The Begonias plants are tropical evergreen, annual plant and the plants are fairly low maintenance and can provide long periods of bloom. In cooler climates the Begonias plants are primarily grown as indoor houseplants or as annuals outdoors in summer. The Begonias plants has richly-colored blooms and foliage, the plants are commonly used by landscapers in outdoor container arrangements. These tropical evergreen, annual plants like partial shade and slightly acidic soil. The Begonias plant roots may be toxic to some animals.


Begonias Plant Info

The common name: The common name is Begonia.

The botanical name: The botanical name is Begonia.

The family: Begonias plant belongs to Begoniaceae family.

The plant type: Begonias plant is  tropical evergreen, annual plant.

The mature size: The mature size is about six to eighteen inches.

The sun exposure: Begonias plant prefers partial sun to shade.

The soil type: Begonias plant does well in moist, rich, slightly acidic soil.

The soil pH:  5.7 - 6.2

The blooming time: The blooming time varies, seasonal.

The flower color: The flower colors are yellow, pink, red, white, orange.

USDA hardiness zones: nine to ten, some varieties six to nine.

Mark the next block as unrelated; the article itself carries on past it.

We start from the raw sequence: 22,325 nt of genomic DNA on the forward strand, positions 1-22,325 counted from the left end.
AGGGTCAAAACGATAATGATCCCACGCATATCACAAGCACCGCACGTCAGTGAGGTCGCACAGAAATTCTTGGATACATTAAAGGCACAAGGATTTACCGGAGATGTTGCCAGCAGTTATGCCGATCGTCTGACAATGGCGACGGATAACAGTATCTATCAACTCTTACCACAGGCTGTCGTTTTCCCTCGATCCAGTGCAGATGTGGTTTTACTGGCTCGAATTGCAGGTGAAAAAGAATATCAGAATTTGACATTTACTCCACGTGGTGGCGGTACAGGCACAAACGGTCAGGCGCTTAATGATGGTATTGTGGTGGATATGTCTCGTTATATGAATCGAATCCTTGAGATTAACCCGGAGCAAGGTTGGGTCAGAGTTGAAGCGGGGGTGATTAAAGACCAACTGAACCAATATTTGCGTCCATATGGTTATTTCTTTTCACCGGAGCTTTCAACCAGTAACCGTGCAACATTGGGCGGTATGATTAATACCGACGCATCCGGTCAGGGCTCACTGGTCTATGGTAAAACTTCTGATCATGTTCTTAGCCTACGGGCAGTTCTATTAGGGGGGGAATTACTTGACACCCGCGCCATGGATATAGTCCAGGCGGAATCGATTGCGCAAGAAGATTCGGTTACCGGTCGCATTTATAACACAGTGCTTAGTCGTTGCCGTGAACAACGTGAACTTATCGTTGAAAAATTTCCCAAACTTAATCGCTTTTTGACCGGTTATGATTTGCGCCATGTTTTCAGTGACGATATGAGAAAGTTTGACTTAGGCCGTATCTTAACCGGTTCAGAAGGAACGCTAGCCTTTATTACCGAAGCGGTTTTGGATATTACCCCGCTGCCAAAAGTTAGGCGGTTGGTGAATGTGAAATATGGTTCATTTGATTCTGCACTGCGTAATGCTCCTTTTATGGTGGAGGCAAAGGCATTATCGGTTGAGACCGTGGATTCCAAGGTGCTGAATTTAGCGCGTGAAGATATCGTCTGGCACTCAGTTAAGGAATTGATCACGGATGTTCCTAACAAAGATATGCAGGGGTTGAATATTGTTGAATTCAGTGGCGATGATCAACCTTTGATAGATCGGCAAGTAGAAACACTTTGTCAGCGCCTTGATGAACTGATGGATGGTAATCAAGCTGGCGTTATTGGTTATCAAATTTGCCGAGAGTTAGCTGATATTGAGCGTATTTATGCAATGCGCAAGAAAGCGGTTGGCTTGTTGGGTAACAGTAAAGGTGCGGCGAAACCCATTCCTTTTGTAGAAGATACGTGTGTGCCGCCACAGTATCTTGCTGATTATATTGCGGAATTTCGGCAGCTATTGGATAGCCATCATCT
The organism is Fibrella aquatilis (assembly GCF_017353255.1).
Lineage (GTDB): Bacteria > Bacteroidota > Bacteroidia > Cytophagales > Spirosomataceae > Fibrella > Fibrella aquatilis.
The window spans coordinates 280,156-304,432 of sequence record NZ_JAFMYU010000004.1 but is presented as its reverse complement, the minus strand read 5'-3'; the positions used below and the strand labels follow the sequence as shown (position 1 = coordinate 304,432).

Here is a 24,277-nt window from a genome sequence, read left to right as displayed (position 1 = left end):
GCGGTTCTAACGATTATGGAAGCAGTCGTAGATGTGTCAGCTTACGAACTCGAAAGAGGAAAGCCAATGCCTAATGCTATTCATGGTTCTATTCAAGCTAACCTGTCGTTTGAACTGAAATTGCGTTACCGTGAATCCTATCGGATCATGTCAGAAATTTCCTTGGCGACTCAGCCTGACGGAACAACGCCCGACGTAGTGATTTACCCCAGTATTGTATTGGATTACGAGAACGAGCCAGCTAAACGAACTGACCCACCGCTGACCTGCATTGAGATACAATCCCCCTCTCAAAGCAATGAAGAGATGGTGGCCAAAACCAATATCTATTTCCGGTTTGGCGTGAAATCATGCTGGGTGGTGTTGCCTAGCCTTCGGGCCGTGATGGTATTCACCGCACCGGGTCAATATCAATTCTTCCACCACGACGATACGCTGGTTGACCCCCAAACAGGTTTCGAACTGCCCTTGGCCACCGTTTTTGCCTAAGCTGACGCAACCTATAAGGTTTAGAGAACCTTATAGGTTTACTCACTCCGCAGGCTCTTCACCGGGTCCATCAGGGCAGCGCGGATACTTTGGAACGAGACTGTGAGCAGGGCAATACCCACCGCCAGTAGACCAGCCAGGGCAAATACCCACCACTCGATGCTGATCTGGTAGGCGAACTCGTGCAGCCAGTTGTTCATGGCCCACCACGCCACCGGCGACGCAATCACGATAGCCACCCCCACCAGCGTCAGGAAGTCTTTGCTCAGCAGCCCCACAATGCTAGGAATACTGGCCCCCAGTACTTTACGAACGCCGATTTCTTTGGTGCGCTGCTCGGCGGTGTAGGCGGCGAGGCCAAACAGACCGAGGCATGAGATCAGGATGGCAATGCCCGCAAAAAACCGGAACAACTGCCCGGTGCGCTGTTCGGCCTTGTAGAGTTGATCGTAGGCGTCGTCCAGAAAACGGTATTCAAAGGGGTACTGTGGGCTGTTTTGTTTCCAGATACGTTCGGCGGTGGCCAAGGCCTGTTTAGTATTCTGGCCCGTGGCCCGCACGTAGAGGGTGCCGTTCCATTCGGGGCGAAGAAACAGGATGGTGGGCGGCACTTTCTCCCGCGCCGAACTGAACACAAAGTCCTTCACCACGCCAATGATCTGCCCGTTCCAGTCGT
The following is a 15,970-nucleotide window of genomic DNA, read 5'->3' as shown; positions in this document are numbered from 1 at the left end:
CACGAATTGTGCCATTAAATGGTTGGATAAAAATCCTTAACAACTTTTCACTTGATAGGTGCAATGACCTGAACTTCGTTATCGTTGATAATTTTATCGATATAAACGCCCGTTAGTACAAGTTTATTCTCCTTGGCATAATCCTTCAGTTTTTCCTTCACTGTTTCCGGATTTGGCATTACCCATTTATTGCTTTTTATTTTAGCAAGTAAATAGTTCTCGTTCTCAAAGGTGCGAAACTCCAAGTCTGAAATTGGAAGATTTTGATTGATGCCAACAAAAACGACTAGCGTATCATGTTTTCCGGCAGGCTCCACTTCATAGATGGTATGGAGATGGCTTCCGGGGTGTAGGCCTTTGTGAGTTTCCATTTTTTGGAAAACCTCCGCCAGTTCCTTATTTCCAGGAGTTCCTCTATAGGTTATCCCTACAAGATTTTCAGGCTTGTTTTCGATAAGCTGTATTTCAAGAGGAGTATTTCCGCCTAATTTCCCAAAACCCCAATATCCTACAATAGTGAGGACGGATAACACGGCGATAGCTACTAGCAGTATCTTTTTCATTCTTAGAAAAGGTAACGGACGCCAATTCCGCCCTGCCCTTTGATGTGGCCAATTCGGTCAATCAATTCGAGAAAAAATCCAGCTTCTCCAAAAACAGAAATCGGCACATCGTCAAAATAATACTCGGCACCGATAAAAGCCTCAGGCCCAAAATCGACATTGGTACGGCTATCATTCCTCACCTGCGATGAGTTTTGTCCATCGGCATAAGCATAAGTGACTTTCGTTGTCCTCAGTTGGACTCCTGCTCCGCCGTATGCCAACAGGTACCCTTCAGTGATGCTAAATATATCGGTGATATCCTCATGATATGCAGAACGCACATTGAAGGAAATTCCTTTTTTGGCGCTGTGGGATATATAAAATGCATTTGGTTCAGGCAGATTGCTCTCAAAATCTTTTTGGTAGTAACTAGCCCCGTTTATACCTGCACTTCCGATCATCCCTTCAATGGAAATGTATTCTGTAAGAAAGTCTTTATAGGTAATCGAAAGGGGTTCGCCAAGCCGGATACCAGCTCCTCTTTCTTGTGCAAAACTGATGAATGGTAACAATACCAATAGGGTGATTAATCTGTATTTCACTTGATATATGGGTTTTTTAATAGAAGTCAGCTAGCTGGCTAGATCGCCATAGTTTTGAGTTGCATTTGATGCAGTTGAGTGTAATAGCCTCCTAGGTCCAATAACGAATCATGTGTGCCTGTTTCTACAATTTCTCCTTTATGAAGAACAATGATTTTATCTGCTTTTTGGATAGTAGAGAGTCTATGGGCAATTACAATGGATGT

The native areas: The Begonias plant is native to South and Central America, Africa, South Asia.

Plant toxicity: The Begonias plant roots may be toxic to some animals.


How Do You Take Care of a Begonia?

The following are the main care requirements for growing begonia plants:

The Begonias plant likes indirect sunlight or shade.

The Begonias plant needs regular watering.

The Begonias plant requires well-draining soil that is rich in organic matter.



Light requirement

Do begonias like sun or shade? Actually the tuberous begonia plants in containers need a bit of sun but partial sun is fine. The Indoors begonia plants do best in indirect light. The fibrous or wax begonias plants that are grown in the garden will flower consistently in shade or partial shade. Actually too much bright sun might wilt the delicate petals or cause the colors of the begonia plants to fade.


Soil requirement